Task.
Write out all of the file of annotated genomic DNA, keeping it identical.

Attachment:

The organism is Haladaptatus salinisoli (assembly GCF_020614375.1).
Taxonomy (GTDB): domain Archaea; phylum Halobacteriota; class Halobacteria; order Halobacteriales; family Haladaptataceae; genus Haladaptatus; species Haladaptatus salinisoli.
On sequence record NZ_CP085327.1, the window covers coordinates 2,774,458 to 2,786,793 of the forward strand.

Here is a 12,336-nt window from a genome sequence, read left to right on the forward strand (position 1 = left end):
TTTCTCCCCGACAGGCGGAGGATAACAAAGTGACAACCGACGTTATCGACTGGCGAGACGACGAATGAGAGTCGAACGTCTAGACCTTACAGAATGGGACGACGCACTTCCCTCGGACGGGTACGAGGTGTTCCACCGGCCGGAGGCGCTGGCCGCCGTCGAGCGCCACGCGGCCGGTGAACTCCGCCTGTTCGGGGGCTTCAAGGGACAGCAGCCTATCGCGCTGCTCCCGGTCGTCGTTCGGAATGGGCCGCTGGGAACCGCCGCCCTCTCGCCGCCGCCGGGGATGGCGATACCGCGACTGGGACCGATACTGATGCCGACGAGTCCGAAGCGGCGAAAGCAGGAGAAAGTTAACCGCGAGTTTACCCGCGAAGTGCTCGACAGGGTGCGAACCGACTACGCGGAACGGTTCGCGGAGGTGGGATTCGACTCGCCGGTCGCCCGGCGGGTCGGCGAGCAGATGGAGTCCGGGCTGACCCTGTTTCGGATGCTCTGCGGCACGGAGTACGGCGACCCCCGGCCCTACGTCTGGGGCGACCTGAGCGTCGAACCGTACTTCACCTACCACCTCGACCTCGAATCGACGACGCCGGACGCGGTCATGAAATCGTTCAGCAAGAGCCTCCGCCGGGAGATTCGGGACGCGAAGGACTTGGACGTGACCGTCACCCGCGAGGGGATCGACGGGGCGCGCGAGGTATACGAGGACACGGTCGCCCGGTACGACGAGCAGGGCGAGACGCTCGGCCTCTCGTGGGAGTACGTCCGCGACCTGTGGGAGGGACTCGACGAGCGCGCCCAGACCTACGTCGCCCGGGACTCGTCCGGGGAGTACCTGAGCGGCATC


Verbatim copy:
The organism is Haladaptatus salinisoli (assembly GCF_020614375.1).
Taxonomy (GTDB): domain Archaea; phylum Halobacteriota; class Halobacteria; order Halobacteriales; family Haladaptataceae; genus Haladaptatus; species Haladaptatus salinisoli.
On sequence record NZ_CP085327.1, the window covers coordinates 2,774,458 to 2,786,793 of the forward strand.

Here is a 12,336-nt window from a genome sequence, read left to right on the forward strand (position 1 = left end):
TTTCTCCCCGACAGGCGGAGGATAACAAAGTGACAACCGACGTTATCGACTGGCGAGACGACGAATGAGAGTCGAACGTCTAGACCTTACAGAATGGGACGACGCACTTCCCTCGGACGGGTACGAGGTGTTCCACCGGCCGGAGGCGCTGGCCGCCGTCGAGCGCCACGCGGCCGGTGAACTCCGCCTGTTCGGGGGCTTCAAGGGACAGCAGCCTATCGCGCTGCTCCCGGTCGTCGTTCGGAATGGGCCGCTGGGAACCGCCGCCCTCTCGCCGCCGCCGGGGATGGCGATACCGCGACTGGGACCGATACTGATGCCGACGAGTCCGAAGCGGCGAAAGCAGGAGAAAGTTAACCGCGAGTTTACCCGCGAAGTGCTCGACAGGGTGCGAACCGACTACGCGGAACGGTTCGCGGAGGTGGGATTCGACTCGCCGGTCGCCCGGCGGGTCGGCGAGCAGATGGAGTCCGGGCTGACCCTGTTTCGGATGCTCTGCGGCACGGAGTACGGCGACCCCCGGCCCTACGTCTGGGGCGACCTGAGCGTCGAACCGTACTTCACCTACCACCTCGACCTCGAATCGACGACGCCGGACGCGGTCATGAAATCGTTCAGCAAGAGCCTCCGCCGGGAGATTCGGGACGCGAAGGACTTGGACGTGACCGTCACCCGCGAGGGGATCGACGGGGCGCGCGAGGTATACGAGGACACGGTCGCCCGGTACGACGAGCAGGGCGAGACGCTCGGCCTCTCGTGGGAGTACGTCCGCGACCTGTGGGAGGGACTCGACGAGCGCGCCCAGACCTACGTCGCCCGGGACTCGTCCGGGGAGTACCTGAGCGGCATC